Category Archive 'Sculpture'
08 May 2017

Japanese Elephant

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— Elephant.
Place of origin: Japan
Period: Kamakura period, 1185-1333
Date: ca. 1250
Medium: Wood, metal, crystal, and pigments.

Via Belacqui.

09 Apr 2017

Ołobok Madonna

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Madonna of Ołobok, Late 12th century. Lime wood, gesso, polychrome. The earliest specimen of romanesque wooden sculpture preserved in Poland. The statue served as a reliquary, as indicated by a hollow in the throne where the relics were kept. From a Cistercian convent established in 1213 in Ołobok in Great Poland. The statue references the theological concept of Sedes Sapientiae, the Throne of Wisdom, characteristic of early medieval liturgy. It symbolizes the idea of Mary as the throne for the Incarnated Logos (Christ), in accordance with the dogma of the Mother of God, adopted by the Council of Ephesus in 431. National Museum, Warsaw.

19 Nov 2016

Statue of a King

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Sculpture of an Enthroned King, ca. 1230–35, Made in Lombardy or Veneto, Italy, Metropolitan Museum.

15 Aug 2016

The Portonaccio Sarcophagus

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Portonaccio Sarcophagus, 2nd Century A.D., Museo Nazionale Romano

Kuriositas profiles an exceptionally spectacular ancient sculpture featuring particularly realistic and fine battle scenes:

It was discovered in 1931 near Via Tiburtina, in the eastern suburbs of Rome. Its front depicts a symbolic picture of a battle which is on two levels. The carving remains to this day an incredible achievement – the dark and light contrast beautifully to produce a veritable chiaroscuro effect. This skill involved was superlative.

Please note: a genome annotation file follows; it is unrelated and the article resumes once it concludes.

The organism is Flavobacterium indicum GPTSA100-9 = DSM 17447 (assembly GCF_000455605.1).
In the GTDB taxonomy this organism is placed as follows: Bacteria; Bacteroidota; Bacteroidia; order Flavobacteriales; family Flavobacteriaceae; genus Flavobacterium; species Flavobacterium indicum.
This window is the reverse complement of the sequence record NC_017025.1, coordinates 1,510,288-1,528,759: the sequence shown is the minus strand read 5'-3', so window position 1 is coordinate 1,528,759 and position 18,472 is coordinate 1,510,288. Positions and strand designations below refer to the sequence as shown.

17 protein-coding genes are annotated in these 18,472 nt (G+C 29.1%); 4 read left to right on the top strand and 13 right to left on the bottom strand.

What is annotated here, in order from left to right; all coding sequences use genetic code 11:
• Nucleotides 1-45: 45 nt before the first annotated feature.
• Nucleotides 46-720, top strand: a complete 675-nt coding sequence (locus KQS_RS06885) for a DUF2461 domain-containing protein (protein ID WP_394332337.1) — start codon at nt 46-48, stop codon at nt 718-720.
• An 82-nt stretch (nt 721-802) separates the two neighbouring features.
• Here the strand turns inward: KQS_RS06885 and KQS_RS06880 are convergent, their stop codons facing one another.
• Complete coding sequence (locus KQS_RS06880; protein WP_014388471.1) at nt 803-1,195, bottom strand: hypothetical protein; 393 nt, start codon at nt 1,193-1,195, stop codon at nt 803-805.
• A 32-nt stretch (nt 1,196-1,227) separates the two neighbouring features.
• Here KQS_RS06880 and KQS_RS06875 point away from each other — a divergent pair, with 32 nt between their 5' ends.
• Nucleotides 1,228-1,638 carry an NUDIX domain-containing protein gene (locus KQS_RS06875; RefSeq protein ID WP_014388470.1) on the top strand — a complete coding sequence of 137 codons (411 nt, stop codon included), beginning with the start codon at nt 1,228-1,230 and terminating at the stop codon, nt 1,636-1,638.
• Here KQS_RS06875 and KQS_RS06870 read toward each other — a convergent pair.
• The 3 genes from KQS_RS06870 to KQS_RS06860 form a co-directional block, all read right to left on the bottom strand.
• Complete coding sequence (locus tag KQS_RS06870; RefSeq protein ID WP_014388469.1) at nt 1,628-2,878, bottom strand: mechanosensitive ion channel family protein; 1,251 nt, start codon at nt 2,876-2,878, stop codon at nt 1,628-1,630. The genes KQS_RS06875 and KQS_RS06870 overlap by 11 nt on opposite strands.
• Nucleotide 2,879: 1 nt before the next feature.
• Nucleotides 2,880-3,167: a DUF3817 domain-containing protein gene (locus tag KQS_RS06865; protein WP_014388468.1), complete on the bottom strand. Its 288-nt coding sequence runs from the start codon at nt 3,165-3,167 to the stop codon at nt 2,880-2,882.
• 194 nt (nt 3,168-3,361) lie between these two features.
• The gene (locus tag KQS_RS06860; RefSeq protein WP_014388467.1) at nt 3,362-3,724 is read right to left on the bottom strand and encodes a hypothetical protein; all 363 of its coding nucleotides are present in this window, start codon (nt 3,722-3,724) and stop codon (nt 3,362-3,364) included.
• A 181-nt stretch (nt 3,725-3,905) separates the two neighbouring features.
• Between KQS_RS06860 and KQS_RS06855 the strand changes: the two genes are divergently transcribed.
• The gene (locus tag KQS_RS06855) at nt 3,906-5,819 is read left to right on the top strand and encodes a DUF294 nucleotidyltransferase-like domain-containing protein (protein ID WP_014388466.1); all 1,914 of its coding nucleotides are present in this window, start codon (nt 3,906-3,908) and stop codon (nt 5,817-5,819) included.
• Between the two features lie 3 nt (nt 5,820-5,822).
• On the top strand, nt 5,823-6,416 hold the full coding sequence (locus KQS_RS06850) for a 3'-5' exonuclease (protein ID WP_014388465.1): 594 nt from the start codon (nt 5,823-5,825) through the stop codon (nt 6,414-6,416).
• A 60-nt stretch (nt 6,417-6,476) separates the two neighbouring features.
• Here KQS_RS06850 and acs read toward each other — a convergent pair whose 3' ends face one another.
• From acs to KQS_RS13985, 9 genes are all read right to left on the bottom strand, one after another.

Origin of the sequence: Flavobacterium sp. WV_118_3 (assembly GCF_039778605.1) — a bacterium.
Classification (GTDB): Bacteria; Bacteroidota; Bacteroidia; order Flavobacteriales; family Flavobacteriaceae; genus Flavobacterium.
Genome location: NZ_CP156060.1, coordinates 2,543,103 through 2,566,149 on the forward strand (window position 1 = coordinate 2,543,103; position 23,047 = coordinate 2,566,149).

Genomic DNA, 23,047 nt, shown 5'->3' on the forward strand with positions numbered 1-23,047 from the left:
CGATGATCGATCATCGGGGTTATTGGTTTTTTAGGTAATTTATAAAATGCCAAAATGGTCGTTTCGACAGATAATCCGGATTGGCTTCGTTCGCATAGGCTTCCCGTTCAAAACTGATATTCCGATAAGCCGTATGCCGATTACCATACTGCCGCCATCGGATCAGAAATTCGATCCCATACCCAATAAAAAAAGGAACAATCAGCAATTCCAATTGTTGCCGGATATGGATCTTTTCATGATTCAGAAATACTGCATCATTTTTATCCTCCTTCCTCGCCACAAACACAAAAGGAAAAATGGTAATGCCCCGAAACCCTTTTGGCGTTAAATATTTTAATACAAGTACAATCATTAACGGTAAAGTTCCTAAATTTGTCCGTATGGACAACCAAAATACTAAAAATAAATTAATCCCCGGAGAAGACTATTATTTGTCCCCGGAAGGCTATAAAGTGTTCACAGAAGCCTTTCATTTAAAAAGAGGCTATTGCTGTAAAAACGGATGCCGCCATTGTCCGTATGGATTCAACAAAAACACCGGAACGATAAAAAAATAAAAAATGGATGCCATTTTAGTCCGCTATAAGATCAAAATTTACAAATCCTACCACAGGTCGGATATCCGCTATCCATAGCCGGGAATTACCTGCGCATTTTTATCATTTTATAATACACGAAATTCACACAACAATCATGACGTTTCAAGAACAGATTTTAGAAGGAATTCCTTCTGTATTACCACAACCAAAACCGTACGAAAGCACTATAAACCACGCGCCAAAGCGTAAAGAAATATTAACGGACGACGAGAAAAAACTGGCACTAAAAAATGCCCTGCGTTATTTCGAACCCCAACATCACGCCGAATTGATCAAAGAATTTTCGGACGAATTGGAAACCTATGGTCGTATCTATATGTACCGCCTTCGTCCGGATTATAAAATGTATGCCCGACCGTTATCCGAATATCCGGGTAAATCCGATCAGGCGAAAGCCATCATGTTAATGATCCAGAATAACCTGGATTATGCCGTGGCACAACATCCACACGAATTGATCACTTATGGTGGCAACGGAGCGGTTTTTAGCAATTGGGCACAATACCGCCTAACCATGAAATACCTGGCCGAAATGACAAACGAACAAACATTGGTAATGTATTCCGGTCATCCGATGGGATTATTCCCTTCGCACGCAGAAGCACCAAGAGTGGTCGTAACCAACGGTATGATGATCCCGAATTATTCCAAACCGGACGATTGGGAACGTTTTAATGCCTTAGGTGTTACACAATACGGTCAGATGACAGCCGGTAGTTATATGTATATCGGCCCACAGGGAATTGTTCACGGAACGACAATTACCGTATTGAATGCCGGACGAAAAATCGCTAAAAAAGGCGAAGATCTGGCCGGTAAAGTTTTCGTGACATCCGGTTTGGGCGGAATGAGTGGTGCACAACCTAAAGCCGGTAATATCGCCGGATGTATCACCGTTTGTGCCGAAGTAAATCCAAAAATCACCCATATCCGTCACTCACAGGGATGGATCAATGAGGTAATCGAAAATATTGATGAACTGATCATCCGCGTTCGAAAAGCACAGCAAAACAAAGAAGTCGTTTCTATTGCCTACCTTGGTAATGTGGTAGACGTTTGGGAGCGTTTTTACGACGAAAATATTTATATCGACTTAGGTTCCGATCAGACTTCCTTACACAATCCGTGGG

The sarcophagus was probably used in the burial of a Roman general who was closely involved in the campaigns of Marcus Aurelius. He is seen on the front of the sarcophagus, frozen forever in a charge against his enemies. Yet the face of the high ranking officer for which the sarcophagus was intended is left blank.

It is thought that it was left blank with the intention of the sculptor creating a death mask of the general in that position. Yet perplexingly it has been left unfinished and we can only guess at the reasons for that. We will never know if some form of shame descended on the general before his death or why it was his family or friends decided that he was to be left nameless and faceless for eternity.

Certainly it was not for expediency or money. This sarcophagus would have been incredibly expensive to create and would probably have taken over a year to create. Plus the rest of it (and thus his reputation) was left intact. You can see his troops laying in to their barbarian enemies with gusto. Some are already on the ground, others apparently beg for his mercy. …

The military insignia which can be seen on the upper edge of the casket allows us to try to figure out the identity of the man. It shows the eagle of the Legio IIII Flavia and the boar of the Legio I Italicai. Historians who have studied the casket have pointed towards Aulus Iulius Pompilius. He was an official of Marcus Aurelius who was in control of two squadrons of cavalry which were on detachment to both legions for the duration of the war against the Marcomanni (172-175AD).

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Portonaccio Sarcophagus, 2nd Century A.D., Museo Nazionale Romano

08 Jul 2016

Sculptors’ Workshop, Circa 1900